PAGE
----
7. Do you find it a challenge keeping up with stream tech and with upgrading your stream?

Yes! I find that whilst I have lots of ideas, juggling various activities means that time is still limited and so I have to try and prioritise upgrades. Also financially there is plenty I’d love to do but will have to wait to do until it’s financially viable, but I’ve never found a lack of tech upgrades to put off the community and I’m grateful that they support the streams through the process of upgrading. I have started adding more in recently though and I think I’ve learnt that sometimes you have to just take a leap of faith and see what does and doesn’t work.


8. To what extent has live streaming on Twitch changed your life?

As I’ve mentioned a few times I’ve met people from all over the world, which is truly incredible! It’s offered a chance to perform during a year that has had few opportunities for that and so I am extremely grateful for that and also has provided some income which goes a long way to help with paying the bills!


9. Is there any advice that would you give to anyone who is looking to start live streaming?

Just do it! Cheesy but true! If you’re in the position to do so then invest in some equipment such as a webcam, mixing desk, interface etc. but even if all you have to use for now is a phone then still do it and you can upgrade your equipment when the time is right to do so.


10. Looking ahead, what are your future plans for your own Twitch stream?

I want to continue to improve the quality of my streams! In the short term that includes more looping, piano playing and games with chat. Also soon I hope to reach a milestone of 1000 followers, and more importantly hopefully create a community that people enjoy hanging out in! Long term I’d like to connect and collaborate with many more Twitch musicians on and off stream and hopefully be able to spend more time streaming by earning more from it. Perhaps one day even reach partner level.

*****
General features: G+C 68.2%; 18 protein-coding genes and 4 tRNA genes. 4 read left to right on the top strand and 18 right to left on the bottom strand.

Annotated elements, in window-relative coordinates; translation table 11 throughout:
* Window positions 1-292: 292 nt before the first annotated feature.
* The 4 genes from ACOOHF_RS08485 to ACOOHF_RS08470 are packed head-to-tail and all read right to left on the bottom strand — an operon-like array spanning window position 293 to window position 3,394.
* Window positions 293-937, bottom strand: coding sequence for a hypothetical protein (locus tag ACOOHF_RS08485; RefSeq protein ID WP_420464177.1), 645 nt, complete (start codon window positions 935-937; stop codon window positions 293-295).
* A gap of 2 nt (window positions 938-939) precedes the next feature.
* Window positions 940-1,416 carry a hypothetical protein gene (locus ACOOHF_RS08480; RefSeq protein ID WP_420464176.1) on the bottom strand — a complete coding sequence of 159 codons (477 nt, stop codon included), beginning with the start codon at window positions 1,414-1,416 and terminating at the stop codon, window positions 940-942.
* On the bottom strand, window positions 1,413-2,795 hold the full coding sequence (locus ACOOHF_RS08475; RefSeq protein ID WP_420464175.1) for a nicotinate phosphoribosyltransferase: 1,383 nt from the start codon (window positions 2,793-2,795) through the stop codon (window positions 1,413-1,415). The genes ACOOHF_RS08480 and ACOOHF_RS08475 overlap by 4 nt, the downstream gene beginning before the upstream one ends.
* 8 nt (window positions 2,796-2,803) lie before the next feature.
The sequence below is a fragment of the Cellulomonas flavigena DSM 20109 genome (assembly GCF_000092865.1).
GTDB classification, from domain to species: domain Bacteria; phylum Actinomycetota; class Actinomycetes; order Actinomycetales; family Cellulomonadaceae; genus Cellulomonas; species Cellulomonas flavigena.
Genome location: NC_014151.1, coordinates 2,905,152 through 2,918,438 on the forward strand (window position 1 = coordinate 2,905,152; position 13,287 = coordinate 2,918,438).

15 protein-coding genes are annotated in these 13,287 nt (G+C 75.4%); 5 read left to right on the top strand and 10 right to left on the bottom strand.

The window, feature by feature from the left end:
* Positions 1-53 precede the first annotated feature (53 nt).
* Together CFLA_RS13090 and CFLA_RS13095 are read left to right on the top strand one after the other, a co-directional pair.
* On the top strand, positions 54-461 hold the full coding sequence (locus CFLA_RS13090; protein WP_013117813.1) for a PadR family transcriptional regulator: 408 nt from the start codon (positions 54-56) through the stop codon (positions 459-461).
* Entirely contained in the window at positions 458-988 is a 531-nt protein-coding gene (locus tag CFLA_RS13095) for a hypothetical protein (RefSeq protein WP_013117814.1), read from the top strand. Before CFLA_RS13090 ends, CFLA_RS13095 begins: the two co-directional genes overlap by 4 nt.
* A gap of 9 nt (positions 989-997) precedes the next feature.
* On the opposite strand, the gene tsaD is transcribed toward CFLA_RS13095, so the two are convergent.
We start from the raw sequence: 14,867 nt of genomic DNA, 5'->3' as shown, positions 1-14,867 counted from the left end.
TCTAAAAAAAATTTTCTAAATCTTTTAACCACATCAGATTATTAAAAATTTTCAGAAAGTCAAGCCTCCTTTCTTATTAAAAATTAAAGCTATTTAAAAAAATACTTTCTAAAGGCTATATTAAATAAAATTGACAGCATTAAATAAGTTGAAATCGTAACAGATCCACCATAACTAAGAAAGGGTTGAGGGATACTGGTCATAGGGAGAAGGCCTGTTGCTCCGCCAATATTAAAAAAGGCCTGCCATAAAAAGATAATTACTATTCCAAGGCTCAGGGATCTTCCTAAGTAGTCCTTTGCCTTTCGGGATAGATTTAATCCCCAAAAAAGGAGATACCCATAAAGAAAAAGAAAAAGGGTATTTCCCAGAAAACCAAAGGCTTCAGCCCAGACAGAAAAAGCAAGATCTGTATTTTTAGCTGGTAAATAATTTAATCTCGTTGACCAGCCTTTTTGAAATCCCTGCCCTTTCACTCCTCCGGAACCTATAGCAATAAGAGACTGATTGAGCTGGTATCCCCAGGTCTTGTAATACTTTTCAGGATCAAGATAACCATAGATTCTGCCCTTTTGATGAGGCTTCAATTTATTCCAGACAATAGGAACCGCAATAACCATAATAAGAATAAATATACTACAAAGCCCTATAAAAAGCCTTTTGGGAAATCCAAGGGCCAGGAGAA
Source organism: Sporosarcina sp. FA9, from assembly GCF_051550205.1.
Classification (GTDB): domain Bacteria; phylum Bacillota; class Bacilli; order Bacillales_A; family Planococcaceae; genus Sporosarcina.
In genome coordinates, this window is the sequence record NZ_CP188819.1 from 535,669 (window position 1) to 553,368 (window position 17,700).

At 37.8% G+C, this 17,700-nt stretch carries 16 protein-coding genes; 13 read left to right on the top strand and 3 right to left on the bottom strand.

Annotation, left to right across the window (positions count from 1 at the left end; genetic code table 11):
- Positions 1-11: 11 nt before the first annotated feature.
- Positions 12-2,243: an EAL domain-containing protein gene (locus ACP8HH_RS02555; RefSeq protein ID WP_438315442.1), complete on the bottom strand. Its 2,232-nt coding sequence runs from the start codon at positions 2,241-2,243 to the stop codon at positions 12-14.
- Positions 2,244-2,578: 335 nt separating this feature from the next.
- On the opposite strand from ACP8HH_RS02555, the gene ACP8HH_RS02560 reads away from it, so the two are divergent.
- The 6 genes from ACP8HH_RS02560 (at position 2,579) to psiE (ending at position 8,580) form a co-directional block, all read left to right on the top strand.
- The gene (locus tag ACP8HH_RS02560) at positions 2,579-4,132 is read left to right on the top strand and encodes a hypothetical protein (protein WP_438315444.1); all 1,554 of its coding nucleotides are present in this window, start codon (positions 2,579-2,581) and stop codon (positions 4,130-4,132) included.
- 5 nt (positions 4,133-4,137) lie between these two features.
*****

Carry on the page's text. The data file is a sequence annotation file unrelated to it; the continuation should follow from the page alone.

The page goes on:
Jess Novak takes no prisoners. With a fiddle on fire, powerful vocals, guitar, piano, percussion, looping and endless charisma, Novak brings passion to every performance. Whether performing solo, duo (with her boyfriend, Ben Wayne) or with The Jess Novak Band, each show is filled with energy, superb musicianship and engaging songwriting. Having touched audiences across the country – from Burlington, VT to Key West, FL to San Diego, CA – and having released nine original albums since 2013, Novak is a musician on the rise. For more, visit www.jessrocknovak.com and twitch.tv/jessnovakmusic.


1. How did you find out about Twitch and what made you take that step on to the platform?

When the pandemic hit I was looking for streaming platforms, but only knew Twitch to be for gamers. I'm also a journalist, so it was only after I wrote a story about JustJoeSyracuse that I thought to start streaming on Twitch because Joe said I should absolutely give it a try. I'm so glad he told me to get on there.


2. Do you have any pre-stream routines or rituals to prepare for stream before you go live?

Every stream is different, so it depends. I debut songs, cook on stream, draw, paint, workout - all in addition to playing, so it depends on the day! I do my makeup every day for Twitch, which is actually nice because it gives me a routine. I really don't leave the house often, so streaming gives me a reason to get dressed, do my hair and put on a show again. That's when and where I feel best, so I love that process of getting ready to perform.


3. With live streaming being very time and energy consuming, what is it that motivates you?